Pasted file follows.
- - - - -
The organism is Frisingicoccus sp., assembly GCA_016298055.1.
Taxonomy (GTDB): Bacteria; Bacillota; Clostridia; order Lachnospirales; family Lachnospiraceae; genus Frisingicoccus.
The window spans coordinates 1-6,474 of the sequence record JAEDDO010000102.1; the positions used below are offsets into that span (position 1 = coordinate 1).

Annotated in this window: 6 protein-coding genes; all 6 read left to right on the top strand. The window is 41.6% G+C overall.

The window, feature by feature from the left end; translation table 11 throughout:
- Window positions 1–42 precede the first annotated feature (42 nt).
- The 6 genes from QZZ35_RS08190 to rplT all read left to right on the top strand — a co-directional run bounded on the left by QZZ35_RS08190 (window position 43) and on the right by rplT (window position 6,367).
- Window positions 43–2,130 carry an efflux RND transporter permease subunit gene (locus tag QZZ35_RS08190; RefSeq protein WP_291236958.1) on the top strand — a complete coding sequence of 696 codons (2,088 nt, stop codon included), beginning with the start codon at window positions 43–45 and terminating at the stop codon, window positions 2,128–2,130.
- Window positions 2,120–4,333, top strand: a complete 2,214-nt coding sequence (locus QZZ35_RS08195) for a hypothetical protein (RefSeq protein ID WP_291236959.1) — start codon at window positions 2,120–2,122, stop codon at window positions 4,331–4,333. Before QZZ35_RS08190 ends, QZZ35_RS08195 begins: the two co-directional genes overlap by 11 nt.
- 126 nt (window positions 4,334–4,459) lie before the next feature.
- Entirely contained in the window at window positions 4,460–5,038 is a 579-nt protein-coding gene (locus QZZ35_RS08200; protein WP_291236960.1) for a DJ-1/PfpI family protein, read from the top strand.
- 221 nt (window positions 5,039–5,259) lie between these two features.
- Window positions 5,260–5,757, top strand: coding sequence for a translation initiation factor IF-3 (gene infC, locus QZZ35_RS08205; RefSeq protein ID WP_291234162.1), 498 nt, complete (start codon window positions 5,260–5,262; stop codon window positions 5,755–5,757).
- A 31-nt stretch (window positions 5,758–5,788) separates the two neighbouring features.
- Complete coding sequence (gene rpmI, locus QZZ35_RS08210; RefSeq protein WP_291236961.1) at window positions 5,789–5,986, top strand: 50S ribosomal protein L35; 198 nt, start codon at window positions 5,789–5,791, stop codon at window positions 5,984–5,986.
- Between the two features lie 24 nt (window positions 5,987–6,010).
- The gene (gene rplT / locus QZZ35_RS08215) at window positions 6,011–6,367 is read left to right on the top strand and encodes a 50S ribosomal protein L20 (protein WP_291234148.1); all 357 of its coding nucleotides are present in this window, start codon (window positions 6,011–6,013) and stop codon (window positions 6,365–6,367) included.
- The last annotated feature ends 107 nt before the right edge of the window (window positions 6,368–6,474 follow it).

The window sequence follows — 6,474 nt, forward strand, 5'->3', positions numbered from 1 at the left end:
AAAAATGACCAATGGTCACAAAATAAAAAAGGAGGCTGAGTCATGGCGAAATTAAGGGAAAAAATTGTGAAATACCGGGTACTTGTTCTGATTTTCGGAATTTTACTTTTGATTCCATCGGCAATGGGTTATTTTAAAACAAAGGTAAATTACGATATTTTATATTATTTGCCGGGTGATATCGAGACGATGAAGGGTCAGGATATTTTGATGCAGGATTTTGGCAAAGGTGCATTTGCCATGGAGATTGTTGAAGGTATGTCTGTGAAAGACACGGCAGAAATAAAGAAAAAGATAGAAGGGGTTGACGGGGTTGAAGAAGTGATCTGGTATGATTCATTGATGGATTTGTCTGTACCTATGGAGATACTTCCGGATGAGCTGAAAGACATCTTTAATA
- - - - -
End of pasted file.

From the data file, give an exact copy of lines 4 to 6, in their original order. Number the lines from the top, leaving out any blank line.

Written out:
Annotated in this window: 6 protein-coding genes; all 6 read left to right on the top strand. The window is 41.6% G+C overall.

The window, feature by feature from the left end; translation table 11 throughout:
- Window positions 1–42 precede the first annotated feature (42 nt).